It is worth noting that a number of the above examples have to do with Peter. Peter is considered to be the ‘leader’ of Jesus’ disciples and therefore, a member of Jesus’ inner circle of disciples, along with James and John. As such, he would certainly be portrayed in the best possible light if the Gospel writers were biased in their accounts. However, nothing could be further from what has been recorded in the Gospel accounts! It is as though the writers, the eyewitnesses, went to great lengths to be as embarrassingly honest and transparent as possible. This once again highlights one of the historical criteria used to evaluate the veracity of an historical claim, the criteria of embarrassment.
And we’ll finish here with yet one other embarrassing account that we find in Luke 24, that of the women being the first ones on the scene of the empty tomb. New Testament scholar, Richard Baukman states, “in the Greco-Roman world, educated men regarded women as, “gullible in religious matters, and especially prone to superstitious fantasy and excessive in religious practices.” Even though women had been excepted and prominent in Jesus’ ministry, the cultural hangovers were obviously still present. “Now it was Mary Magdalene and Joanna and Mary the mother of James and the other women with them who told these things to the apostles, but these words seemed to them an idle tales, and they did not believe them.” As to the authenticity of the Gospel accounts, it is unlikely that the Gospel writers would have made up a story of the men hiding in cowardice, while the women went boldly to the tomb. The early believers would have had no motive in humiliating its leaders by making them into cowards and the women into heroines.”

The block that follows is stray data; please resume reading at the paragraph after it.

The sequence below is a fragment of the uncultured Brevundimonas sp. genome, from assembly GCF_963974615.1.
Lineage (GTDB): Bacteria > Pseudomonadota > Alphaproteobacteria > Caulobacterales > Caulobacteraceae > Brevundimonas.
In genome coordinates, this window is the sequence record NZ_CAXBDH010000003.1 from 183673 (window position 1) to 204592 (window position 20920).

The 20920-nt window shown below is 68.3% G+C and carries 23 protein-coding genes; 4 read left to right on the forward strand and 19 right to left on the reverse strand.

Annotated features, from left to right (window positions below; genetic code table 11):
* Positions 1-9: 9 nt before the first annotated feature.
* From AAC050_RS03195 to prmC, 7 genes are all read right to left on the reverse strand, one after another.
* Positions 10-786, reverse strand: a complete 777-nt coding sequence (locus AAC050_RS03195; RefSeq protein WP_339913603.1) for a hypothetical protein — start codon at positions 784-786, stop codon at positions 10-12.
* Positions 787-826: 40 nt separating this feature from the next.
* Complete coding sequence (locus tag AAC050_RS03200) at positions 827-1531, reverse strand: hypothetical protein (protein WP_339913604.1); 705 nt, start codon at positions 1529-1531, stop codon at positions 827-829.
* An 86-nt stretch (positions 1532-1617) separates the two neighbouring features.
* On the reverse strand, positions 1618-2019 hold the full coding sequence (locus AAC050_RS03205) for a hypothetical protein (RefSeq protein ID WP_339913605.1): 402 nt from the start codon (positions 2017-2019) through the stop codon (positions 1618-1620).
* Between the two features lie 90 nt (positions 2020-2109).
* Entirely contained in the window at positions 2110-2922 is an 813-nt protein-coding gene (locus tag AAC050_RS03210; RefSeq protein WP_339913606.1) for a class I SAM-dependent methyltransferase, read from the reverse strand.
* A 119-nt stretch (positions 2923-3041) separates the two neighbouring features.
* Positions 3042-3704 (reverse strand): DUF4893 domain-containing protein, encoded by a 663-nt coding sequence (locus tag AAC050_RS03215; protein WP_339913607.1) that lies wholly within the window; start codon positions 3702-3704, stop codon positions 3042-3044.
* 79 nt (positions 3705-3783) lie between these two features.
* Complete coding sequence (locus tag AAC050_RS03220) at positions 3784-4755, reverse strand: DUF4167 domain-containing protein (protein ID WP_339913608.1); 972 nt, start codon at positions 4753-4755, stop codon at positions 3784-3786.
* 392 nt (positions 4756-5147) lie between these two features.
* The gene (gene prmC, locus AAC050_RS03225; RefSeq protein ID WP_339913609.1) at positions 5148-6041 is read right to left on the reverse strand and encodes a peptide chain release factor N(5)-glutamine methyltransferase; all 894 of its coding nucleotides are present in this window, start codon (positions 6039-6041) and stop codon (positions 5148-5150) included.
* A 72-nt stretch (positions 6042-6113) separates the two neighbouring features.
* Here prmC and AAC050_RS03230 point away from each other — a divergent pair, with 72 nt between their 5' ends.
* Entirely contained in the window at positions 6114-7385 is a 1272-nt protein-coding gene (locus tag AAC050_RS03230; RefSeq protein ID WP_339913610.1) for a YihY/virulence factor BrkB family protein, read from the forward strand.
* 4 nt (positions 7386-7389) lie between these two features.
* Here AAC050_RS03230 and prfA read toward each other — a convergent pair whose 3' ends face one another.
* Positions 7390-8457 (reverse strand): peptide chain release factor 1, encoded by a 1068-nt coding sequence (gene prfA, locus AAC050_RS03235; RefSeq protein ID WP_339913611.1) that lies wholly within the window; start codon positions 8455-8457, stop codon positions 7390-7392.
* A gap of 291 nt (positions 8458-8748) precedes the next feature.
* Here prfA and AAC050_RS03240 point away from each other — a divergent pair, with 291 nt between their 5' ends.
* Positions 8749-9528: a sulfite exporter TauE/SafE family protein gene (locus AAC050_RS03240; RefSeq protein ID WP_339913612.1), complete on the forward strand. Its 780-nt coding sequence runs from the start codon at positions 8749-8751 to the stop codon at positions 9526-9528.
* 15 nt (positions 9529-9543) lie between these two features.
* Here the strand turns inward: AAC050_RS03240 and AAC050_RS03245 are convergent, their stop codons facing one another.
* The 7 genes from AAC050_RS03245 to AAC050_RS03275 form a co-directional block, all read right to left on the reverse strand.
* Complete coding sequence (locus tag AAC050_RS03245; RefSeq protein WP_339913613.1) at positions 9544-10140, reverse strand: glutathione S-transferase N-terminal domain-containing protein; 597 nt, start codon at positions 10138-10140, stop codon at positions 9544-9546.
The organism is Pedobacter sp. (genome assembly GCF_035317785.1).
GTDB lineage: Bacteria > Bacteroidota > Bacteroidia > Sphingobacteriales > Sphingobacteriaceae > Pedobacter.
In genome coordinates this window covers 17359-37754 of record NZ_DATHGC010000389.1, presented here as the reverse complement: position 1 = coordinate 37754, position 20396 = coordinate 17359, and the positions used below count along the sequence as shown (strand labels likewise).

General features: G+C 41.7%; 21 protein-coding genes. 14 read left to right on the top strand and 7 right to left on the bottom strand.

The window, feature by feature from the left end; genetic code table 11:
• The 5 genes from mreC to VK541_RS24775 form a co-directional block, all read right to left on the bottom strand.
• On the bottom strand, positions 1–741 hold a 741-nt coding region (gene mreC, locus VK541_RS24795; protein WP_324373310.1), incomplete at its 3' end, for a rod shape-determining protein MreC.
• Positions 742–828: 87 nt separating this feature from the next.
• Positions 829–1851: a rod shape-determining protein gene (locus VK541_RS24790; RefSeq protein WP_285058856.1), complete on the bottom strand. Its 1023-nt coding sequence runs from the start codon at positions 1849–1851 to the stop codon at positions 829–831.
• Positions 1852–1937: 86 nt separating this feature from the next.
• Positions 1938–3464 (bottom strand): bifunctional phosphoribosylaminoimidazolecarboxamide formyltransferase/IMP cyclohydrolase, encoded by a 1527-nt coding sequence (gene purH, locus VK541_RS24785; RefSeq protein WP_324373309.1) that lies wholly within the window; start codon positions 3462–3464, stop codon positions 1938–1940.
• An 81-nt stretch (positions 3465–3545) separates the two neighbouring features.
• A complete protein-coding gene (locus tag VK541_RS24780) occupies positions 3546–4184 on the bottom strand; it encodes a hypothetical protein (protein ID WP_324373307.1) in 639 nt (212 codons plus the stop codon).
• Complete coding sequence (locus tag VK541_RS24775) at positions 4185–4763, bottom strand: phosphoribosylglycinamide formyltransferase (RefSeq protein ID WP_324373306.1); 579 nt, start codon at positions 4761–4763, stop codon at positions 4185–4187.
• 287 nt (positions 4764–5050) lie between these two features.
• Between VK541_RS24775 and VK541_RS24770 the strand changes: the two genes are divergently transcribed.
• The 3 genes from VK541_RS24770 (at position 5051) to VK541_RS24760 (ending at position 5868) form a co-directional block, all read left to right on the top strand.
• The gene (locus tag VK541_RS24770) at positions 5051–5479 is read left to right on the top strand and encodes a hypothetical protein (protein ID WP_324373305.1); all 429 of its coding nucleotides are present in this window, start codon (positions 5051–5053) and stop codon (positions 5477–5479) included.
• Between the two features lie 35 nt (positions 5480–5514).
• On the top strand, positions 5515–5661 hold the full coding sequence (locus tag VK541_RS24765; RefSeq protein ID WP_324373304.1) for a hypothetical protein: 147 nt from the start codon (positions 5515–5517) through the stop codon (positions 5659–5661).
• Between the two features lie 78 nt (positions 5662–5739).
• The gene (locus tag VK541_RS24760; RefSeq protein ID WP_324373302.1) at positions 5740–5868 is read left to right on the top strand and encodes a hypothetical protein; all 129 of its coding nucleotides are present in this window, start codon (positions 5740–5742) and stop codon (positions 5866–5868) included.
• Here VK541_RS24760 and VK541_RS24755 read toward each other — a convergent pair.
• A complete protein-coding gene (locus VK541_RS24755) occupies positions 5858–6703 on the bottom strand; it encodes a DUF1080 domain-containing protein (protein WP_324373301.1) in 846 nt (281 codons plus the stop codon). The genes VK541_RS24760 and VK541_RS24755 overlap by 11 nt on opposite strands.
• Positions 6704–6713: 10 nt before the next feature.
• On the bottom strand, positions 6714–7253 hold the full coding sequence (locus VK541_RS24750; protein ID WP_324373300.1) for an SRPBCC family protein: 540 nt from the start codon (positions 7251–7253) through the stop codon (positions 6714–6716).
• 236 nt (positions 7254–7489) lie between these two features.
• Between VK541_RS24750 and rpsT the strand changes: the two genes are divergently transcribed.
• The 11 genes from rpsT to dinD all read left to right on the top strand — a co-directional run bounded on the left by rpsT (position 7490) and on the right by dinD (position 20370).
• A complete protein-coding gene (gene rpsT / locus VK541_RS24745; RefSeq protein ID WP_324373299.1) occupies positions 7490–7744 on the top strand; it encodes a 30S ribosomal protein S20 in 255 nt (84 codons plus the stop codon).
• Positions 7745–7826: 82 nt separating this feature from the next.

So were the authors of the Gospels honest and transparent in their accounts? I’ll let you be the judge. What we do know is that they passed the test of the criteria of embarrassment with flying colors worthy of an A+!
“There is no body of ancient literature in the world which enjoys such a wealth of good attestation as the New Testament.”—F. F. Bruce
“The apostles were for many reasons pre-eminent in whatever community they found themselves. They spoke with the authority which one who has seen and heard and handled always possesses.”—Rufus Jones
New Testament–Too Embarrassing to Be False–Frank Turek